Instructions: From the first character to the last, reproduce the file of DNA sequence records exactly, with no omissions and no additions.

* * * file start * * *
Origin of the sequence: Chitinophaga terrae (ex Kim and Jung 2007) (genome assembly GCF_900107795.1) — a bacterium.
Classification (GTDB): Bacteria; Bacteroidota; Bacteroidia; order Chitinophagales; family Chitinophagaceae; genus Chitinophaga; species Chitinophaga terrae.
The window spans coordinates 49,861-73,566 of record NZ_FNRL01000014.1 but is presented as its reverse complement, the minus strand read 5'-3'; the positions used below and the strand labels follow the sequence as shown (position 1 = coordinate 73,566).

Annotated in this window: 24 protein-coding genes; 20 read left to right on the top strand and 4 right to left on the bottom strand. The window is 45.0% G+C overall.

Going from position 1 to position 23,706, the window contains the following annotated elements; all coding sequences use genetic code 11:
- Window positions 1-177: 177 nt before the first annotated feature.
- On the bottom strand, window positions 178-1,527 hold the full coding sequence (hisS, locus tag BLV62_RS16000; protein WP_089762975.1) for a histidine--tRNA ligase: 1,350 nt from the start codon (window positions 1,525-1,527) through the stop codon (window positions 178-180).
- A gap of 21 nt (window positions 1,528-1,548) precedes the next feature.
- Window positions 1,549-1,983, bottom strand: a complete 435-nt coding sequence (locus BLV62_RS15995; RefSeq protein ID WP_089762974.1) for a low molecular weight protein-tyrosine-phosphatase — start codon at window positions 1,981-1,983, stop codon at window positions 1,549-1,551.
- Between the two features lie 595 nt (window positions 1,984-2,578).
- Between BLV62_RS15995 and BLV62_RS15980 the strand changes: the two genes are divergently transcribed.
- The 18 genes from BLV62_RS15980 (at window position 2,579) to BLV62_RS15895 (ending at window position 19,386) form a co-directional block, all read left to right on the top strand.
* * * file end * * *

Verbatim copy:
Origin of the sequence: Chitinophaga terrae (ex Kim and Jung 2007) (genome assembly GCF_900107795.1) — a bacterium.
Classification (GTDB): Bacteria; Bacteroidota; Bacteroidia; order Chitinophagales; family Chitinophagaceae; genus Chitinophaga; species Chitinophaga terrae.
The window spans coordinates 49,861-73,566 of record NZ_FNRL01000014.1 but is presented as its reverse complement, the minus strand read 5'-3'; the positions used below and the strand labels follow the sequence as shown (position 1 = coordinate 73,566).

Annotated in this window: 24 protein-coding genes; 20 read left to right on the top strand and 4 right to left on the bottom strand. The window is 45.0% G+C overall.

Going from position 1 to position 23,706, the window contains the following annotated elements; all coding sequences use genetic code 11:
- Window positions 1-177: 177 nt before the first annotated feature.
- On the bottom strand, window positions 178-1,527 hold the full coding sequence (hisS, locus tag BLV62_RS16000; protein WP_089762975.1) for a histidine--tRNA ligase: 1,350 nt from the start codon (window positions 1,525-1,527) through the stop codon (window positions 178-180).
- A gap of 21 nt (window positions 1,528-1,548) precedes the next feature.
- Window positions 1,549-1,983, bottom strand: a complete 435-nt coding sequence (locus BLV62_RS15995; RefSeq protein ID WP_089762974.1) for a low molecular weight protein-tyrosine-phosphatase — start codon at window positions 1,981-1,983, stop codon at window positions 1,549-1,551.
- Between the two features lie 595 nt (window positions 1,984-2,578).
- Between BLV62_RS15995 and BLV62_RS15980 the strand changes: the two genes are divergently transcribed.
- The 18 genes from BLV62_RS15980 (at window position 2,579) to BLV62_RS15895 (ending at window position 19,386) form a co-directional block, all read left to right on the top strand.